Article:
Gender differences1

What are the differences between boys and girls? How different are they, and
what causes thses differences? How is gender identity developed and how does
it affect childrens behavior and attitudes? Gender identity is the awareness of
ones gender and all it implies (Human Development *text*, 286). Gender
differences are explained as psychological or behavioral differences between
both genders. There are many theories to how and why gender differences exist.
Some people argue that circumcision at birth is a factor, others say the
differences are greatly influenced by the human brain. Recent studies show that
there are great specific differences found in both the male and female brain.
Next, on one side people claim that evolution and biology is what makes us
different, and the other side, people plea that there is a lot more variation to the
gender roles. They say that society influences our reaction to the biological
course. Finally, today some sex differences are considered to be of social origin.
Whatever the case may be, many experiments have been conducted, and
although some differences are more obvious than others, boys and girls are more
It has been presented, with evidence, that circumcision of male infants
causes behavioral changes. Gender differences instead, may be the outcome of
the alter behavior of circumcised males. There are two studies which goals were
to examine the consequences and behavior of circumcision.In 1971 it was
concluded that circumcision was followed by non-rapid eye movement sleep
(NREM). The amount of NREM increased and the number of NREM sleep
periods increased. In 1974, after circumcision it was found prolonged
wakefullness with crying during hours immediately after the procedure. From
the results of these studies it can be concluded that circumcision does have
effects on infant behavior. However, the clarification must be awaited. Another
side to this issue is the thought that the difference in men and womens brains
causes the actual differences between men and women. During an annual
meeting in Toronto in 1999, it was stated that men have more neurons in the
cerebral cortex, the outer layer of the brain , and women have more neuropil,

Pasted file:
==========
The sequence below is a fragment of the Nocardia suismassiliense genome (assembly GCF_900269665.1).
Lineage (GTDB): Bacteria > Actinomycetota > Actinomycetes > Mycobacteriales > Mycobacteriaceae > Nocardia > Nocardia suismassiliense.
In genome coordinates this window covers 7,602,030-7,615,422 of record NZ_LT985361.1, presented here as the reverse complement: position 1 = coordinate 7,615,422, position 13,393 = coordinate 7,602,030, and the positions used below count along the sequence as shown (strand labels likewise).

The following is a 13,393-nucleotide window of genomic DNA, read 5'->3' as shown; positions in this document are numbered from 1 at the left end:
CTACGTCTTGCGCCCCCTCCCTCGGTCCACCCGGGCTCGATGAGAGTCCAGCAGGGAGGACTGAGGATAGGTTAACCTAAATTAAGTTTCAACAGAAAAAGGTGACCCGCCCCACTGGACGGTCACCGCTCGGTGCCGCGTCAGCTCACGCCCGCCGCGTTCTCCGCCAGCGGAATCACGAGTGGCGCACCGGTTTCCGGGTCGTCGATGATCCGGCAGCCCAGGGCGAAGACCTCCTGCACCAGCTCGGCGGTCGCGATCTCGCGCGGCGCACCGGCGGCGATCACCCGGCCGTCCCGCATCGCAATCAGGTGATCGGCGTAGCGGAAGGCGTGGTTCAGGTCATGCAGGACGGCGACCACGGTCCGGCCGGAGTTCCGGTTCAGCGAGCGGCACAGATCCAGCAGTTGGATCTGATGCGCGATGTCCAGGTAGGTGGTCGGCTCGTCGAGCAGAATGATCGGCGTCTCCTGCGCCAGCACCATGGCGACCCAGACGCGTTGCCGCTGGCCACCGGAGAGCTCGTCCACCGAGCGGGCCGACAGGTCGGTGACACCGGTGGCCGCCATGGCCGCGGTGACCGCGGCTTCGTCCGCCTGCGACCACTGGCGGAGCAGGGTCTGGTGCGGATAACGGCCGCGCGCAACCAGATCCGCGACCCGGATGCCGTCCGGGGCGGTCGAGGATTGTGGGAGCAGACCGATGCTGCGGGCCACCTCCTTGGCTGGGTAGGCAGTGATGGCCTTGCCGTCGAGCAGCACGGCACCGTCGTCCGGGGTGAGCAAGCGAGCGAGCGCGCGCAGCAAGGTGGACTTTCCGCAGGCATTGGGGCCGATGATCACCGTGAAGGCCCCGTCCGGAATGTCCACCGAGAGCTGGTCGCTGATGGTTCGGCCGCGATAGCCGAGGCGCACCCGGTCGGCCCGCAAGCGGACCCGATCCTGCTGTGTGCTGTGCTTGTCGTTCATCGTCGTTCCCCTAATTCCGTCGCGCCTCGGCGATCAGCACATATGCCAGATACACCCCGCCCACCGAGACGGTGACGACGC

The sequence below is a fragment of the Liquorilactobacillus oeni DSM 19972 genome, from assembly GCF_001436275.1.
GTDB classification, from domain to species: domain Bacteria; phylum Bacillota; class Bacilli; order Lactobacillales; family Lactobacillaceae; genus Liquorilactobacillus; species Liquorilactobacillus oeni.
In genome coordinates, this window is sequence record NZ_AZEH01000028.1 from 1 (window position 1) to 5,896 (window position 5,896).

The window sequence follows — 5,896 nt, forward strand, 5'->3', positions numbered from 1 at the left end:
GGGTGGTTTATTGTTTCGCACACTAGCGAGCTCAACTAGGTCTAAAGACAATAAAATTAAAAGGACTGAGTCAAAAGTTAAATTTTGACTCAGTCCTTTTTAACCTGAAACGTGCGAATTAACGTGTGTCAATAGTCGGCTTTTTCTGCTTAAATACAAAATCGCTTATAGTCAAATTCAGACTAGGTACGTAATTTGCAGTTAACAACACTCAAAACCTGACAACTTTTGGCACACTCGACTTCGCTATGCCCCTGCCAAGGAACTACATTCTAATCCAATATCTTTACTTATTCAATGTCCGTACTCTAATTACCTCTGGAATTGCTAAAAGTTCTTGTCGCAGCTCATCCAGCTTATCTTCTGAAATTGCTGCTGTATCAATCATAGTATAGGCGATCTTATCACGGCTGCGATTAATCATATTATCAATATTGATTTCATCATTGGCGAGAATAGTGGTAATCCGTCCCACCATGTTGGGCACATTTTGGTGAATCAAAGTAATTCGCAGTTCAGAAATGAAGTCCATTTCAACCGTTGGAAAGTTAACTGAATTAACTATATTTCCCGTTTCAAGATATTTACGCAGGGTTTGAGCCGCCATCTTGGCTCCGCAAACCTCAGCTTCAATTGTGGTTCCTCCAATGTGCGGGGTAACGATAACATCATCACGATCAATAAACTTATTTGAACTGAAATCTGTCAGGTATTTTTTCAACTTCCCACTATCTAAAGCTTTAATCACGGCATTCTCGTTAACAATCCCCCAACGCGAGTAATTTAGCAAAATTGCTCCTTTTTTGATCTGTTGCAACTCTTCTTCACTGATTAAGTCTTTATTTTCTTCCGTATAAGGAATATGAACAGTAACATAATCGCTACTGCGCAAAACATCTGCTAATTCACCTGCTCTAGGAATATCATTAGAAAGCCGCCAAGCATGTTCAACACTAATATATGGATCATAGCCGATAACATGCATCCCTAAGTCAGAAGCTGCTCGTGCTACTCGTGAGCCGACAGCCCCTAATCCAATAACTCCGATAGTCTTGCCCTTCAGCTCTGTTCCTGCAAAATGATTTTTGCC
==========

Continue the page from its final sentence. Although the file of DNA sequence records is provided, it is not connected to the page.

and that has the processes allowing cell communication. Males have more
tightly packed and more numerous nerve cells than females. This research may
show why women are more prone to dementing illness than are men. Although
these variations cause differences in how the brain works, neither type is said to
Because there are similar gender roles in various cultures its suggested
that gender differences may be biologically based. By the time a child reaches
the age of 5, boys brains are close to 10 percent bigger than girls brains. Boys
have more gray matter in the cerebral cortex; this difference may be why girls
have greater neuronal density in the cerebral cortex. Evidence shows that size
differences in the corpus callosum are related to verbal fluency. Since girls have
greater corpus callosum than boys, that my help explain why girls have better
verbal skills. Another approach to this issue is the psychoanalytic approach.
Freud and others considered identification an important personality
development of early childhood. Freud believes that identification will happen
when young children repress their wishes to posses their parent of the opposite
sex and identifies with their parent of the same sex. Evidence from research
shows that gender identification is a result of gender typing. Gender typing is
the socialization process where children learn their appropriate gender roles.
Next, the cognitive approach. This is where the child comes to understand his
or her gender by thinking about their experience. This was presented by
Lawrence Kohlbergs cognitive-developmental theory. Here, Kohlberg states
that children do their own gender typing. Their behavior is then organized by
Finally, the socialization approach. This is where children learn their gender
roles by socialization with their peers, hence the name socialization approach.
Here, gender development is the result of interacting influences, personal and
social. This process starts at infancy even before a conscious understanding of
gender is formed. As children regulate their activities, standards of
gender-related behavior become internalized (Human Development *text*, 292).

This approach is also where parent and media influence fits. For example,
parents express their discomfort when their children do things according to the
opposite of their sex. Such as when boys play with their moms shoes, or when
girls play with trucks. This is shown more by the fathers about their sons,
probably because girls have more freedom than boys with the clothes they wear,
games they play and their friends. Also,

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